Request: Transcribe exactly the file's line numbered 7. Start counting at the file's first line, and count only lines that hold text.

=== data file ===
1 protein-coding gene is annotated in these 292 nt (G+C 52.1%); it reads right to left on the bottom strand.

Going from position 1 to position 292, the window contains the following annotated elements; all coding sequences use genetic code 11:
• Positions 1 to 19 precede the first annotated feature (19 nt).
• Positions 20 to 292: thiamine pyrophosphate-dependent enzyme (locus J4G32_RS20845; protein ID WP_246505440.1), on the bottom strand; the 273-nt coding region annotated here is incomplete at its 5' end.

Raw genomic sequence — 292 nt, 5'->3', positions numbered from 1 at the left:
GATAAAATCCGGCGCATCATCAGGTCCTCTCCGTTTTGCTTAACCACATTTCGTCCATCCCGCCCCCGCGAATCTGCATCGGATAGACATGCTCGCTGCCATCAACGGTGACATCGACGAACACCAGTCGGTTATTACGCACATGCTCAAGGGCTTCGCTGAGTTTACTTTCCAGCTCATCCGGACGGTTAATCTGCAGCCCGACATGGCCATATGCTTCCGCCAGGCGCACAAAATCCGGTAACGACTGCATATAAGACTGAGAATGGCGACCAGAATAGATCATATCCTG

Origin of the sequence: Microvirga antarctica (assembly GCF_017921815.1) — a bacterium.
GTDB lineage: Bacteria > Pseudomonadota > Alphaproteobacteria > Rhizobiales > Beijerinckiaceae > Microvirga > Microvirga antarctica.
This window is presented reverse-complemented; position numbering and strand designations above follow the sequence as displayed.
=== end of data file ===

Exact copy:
Origin of the sequence: Microvirga antarctica (assembly GCF_017921815.1) — a bacterium.